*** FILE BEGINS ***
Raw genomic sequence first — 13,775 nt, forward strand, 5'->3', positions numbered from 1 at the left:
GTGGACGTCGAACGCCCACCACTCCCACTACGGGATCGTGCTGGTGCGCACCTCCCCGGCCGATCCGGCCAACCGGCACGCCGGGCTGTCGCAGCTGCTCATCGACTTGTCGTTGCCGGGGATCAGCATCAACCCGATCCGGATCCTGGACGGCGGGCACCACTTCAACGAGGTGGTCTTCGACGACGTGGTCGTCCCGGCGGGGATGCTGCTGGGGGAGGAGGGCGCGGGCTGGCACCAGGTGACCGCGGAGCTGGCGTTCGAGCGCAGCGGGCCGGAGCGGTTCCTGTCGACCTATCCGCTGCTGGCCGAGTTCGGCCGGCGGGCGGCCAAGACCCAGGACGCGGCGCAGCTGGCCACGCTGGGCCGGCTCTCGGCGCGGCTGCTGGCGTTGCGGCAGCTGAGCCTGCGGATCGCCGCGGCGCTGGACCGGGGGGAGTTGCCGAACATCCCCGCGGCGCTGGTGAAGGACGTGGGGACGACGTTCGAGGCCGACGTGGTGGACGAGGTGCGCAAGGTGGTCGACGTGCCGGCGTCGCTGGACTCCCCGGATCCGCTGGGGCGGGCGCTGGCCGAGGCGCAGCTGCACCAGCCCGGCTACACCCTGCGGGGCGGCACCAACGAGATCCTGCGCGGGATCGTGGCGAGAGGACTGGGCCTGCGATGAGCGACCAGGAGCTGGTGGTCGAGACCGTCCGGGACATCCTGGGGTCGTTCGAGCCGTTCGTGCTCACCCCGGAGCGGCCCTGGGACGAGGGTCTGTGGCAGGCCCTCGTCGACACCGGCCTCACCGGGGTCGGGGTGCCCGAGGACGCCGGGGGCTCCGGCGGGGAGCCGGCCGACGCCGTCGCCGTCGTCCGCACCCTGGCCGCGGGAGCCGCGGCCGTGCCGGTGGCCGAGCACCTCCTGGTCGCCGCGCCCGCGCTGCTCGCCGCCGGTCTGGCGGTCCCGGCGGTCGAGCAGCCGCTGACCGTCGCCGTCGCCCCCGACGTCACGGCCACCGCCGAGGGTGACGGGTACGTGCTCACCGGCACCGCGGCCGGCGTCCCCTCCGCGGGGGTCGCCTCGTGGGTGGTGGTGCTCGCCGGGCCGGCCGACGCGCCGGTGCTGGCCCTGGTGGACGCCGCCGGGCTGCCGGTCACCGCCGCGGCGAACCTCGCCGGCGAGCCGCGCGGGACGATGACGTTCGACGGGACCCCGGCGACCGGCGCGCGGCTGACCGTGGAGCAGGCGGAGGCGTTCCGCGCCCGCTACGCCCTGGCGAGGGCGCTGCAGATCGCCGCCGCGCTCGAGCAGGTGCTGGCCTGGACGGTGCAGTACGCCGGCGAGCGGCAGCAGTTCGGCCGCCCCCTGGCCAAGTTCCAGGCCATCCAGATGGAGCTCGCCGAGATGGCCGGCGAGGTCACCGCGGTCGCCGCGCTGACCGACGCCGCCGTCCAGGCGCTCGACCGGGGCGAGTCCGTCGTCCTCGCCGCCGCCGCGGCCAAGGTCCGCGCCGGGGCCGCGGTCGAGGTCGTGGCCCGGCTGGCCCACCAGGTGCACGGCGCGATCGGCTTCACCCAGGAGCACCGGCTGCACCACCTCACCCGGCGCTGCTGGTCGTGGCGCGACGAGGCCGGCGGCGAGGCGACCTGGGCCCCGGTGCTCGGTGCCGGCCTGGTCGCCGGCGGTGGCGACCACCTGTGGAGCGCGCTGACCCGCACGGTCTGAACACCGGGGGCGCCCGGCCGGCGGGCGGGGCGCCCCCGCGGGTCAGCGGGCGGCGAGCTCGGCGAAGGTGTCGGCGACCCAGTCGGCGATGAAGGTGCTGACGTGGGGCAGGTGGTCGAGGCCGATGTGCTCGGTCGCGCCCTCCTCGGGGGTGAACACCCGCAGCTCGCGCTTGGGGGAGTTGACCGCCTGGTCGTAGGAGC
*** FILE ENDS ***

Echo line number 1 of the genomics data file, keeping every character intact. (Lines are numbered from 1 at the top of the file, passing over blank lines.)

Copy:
Raw genomic sequence first — 13,775 nt, forward strand, 5'->3', positions numbered from 1 at the left: